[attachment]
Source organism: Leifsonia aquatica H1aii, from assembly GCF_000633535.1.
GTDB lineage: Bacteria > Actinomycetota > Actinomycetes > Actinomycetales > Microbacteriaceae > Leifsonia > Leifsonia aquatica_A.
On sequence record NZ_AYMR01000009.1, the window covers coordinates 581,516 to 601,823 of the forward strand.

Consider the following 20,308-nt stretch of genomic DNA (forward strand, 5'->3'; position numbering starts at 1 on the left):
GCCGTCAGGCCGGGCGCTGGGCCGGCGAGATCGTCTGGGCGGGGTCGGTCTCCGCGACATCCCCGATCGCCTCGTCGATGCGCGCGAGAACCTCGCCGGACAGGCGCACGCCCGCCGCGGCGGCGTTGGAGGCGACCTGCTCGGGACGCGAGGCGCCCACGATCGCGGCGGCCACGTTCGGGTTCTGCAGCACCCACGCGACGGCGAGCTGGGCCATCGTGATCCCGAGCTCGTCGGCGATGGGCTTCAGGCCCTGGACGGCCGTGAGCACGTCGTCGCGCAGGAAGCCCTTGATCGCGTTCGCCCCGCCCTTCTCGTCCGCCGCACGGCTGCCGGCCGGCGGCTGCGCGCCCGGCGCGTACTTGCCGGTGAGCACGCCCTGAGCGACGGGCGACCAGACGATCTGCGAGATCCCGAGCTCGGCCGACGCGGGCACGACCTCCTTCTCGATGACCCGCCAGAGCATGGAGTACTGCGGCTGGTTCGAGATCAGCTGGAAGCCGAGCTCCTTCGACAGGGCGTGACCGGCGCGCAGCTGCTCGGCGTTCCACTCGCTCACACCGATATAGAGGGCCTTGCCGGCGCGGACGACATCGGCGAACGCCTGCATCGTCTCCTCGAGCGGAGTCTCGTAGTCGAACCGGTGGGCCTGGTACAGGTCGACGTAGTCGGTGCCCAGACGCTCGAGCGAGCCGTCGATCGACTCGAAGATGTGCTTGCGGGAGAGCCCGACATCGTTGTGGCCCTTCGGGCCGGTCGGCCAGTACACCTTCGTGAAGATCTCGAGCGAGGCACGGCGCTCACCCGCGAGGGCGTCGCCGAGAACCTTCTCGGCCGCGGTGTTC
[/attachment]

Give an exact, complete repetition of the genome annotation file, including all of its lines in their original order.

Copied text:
Source organism: Leifsonia aquatica H1aii, from assembly GCF_000633535.1.
GTDB lineage: Bacteria > Actinomycetota > Actinomycetes > Actinomycetales > Microbacteriaceae > Leifsonia > Leifsonia aquatica_A.
On sequence record NZ_AYMR01000009.1, the window covers coordinates 581,516 to 601,823 of the forward strand.

Consider the following 20,308-nt stretch of genomic DNA (forward strand, 5'->3'; position numbering starts at 1 on the left):
GCCGTCAGGCCGGGCGCTGGGCCGGCGAGATCGTCTGGGCGGGGTCGGTCTCCGCGACATCCCCGATCGCCTCGTCGATGCGCGCGAGAACCTCGCCGGACAGGCGCACGCCCGCCGCGGCGGCGTTGGAGGCGACCTGCTCGGGACGCGAGGCGCCCACGATCGCGGCGGCCACGTTCGGGTTCTGCAGCACCCACGCGACGGCGAGCTGGGCCATCGTGATCCCGAGCTCGTCGGCGATGGGCTTCAGGCCCTGGACGGCCGTGAGCACGTCGTCGCGCAGGAAGCCCTTGATCGCGTTCGCCCCGCCCTTCTCGTCCGCCGCACGGCTGCCGGCCGGCGGCTGCGCGCCCGGCGCGTACTTGCCGGTGAGCACGCCCTGAGCGACGGGCGACCAGACGATCTGCGAGATCCCGAGCTCGGCCGACGCGGGCACGACCTCCTTCTCGATGACCCGCCAGAGCATGGAGTACTGCGGCTGGTTCGAGATCAGCTGGAAGCCGAGCTCCTTCGACAGGGCGTGACCGGCGCGCAGCTGCTCGGCGTTCCACTCGCTCACACCGATATAGAGGGCCTTGCCGGCGCGGACGACATCGGCGAACGCCTGCATCGTCTCCTCGAGCGGAGTCTCGTAGTCGAACCGGTGGGCCTGGTACAGGTCGACGTAGTCGGTGCCCAGACGCTCGAGCGAGCCGTCGATCGACTCGAAGATGTGCTTGCGGGAGAGCCCGACATCGTTGTGGCCCTTCGGGCCGGTCGGCCAGTACACCTTCGTGAAGATCTCGAGCGAGGCACGGCGCTCACCCGCGAGGGCGTCGCCGAGAACCTTCTCGGCCGCGGTGTTC